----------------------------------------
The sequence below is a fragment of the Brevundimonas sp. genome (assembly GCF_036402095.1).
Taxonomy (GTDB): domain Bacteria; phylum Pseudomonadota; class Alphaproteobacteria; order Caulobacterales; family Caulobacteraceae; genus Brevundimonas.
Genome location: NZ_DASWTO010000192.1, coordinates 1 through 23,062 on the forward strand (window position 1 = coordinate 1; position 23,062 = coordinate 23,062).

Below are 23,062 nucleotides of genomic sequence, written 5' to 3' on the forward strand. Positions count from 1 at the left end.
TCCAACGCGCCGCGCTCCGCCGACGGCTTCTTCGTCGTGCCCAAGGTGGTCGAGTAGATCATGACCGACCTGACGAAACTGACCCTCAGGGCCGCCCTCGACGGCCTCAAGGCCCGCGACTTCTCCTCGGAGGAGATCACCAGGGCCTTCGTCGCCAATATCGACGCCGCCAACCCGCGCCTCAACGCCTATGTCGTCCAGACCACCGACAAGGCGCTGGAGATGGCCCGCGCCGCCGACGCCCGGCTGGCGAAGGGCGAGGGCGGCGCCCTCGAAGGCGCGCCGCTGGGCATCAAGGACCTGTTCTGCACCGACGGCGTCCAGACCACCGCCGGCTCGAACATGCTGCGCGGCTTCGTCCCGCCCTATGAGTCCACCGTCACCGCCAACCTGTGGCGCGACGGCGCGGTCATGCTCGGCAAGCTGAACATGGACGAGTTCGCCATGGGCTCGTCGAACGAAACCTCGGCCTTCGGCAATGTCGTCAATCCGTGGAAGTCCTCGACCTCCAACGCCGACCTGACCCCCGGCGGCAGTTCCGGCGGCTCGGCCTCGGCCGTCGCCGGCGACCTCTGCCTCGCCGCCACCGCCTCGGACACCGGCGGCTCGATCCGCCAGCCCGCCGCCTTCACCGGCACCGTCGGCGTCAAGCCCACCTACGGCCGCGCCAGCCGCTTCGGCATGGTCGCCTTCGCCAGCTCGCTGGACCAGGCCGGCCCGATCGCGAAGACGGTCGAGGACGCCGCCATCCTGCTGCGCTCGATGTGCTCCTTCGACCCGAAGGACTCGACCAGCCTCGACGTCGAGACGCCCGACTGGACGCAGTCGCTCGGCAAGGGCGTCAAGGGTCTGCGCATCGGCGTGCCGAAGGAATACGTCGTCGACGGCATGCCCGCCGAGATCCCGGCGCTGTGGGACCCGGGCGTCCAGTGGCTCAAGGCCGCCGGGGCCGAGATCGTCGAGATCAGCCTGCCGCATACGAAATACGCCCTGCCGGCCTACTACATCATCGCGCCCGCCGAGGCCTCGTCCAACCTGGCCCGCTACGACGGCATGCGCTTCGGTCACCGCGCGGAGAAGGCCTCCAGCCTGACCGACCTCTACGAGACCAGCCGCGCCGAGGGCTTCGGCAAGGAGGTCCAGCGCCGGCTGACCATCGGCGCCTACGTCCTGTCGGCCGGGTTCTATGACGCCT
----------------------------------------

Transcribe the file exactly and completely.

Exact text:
The sequence below is a fragment of the Brevundimonas sp. genome (assembly GCF_036402095.1).
Taxonomy (GTDB): domain Bacteria; phylum Pseudomonadota; class Alphaproteobacteria; order Caulobacterales; family Caulobacteraceae; genus Brevundimonas.
Genome location: NZ_DASWTO010000192.1, coordinates 1 through 23,062 on the forward strand (window position 1 = coordinate 1; position 23,062 = coordinate 23,062).

Below are 23,062 nucleotides of genomic sequence, written 5' to 3' on the forward strand. Positions count from 1 at the left end.
TCCAACGCGCCGCGCTCCGCCGACGGCTTCTTCGTCGTGCCCAAGGTGGTCGAGTAGATCATGACCGACCTGACGAAACTGACCCTCAGGGCCGCCCTCGACGGCCTCAAGGCCCGCGACTTCTCCTCGGAGGAGATCACCAGGGCCTTCGTCGCCAATATCGACGCCGCCAACCCGCGCCTCAACGCCTATGTCGTCCAGACCACCGACAAGGCGCTGGAGATGGCCCGCGCCGCCGACGCCCGGCTGGCGAAGGGCGAGGGCGGCGCCCTCGAAGGCGCGCCGCTGGGCATCAAGGACCTGTTCTGCACCGACGGCGTCCAGACCACCGCCGGCTCGAACATGCTGCGCGGCTTCGTCCCGCCCTATGAGTCCACCGTCACCGCCAACCTGTGGCGCGACGGCGCGGTCATGCTCGGCAAGCTGAACATGGACGAGTTCGCCATGGGCTCGTCGAACGAAACCTCGGCCTTCGGCAATGTCGTCAATCCGTGGAAGTCCTCGACCTCCAACGCCGACCTGACCCCCGGCGGCAGTTCCGGCGGCTCGGCCTCGGCCGTCGCCGGCGACCTCTGCCTCGCCGCCACCGCCTCGGACACCGGCGGCTCGATCCGCCAGCCCGCCGCCTTCACCGGCACCGTCGGCGTCAAGCCCACCTACGGCCGCGCCAGCCGCTTCGGCATGGTCGCCTTCGCCAGCTCGCTGGACCAGGCCGGCCCGATCGCGAAGACGGTCGAGGACGCCGCCATCCTGCTGCGCTCGATGTGCTCCTTCGACCCGAAGGACTCGACCAGCCTCGACGTCGAGACGCCCGACTGGACGCAGTCGCTCGGCAAGGGCGTCAAGGGTCTGCGCATCGGCGTGCCGAAGGAATACGTCGTCGACGGCATGCCCGCCGAGATCCCGGCGCTGTGGGACCCGGGCGTCCAGTGGCTCAAGGCCGCCGGGGCCGAGATCGTCGAGATCAGCCTGCCGCATACGAAATACGCCCTGCCGGCCTACTACATCATCGCGCCCGCCGAGGCCTCGTCCAACCTGGCCCGCTACGACGGCATGCGCTTCGGTCACCGCGCGGAGAAGGCCTCCAGCCTGACCGACCTCTACGAGACCAGCCGCGCCGAGGGCTTCGGCAAGGAGGTCCAGCGCCGGCTGACCATCGGCGCCTACGTCCTGTCGGCCGGGTTCTATGACGCCT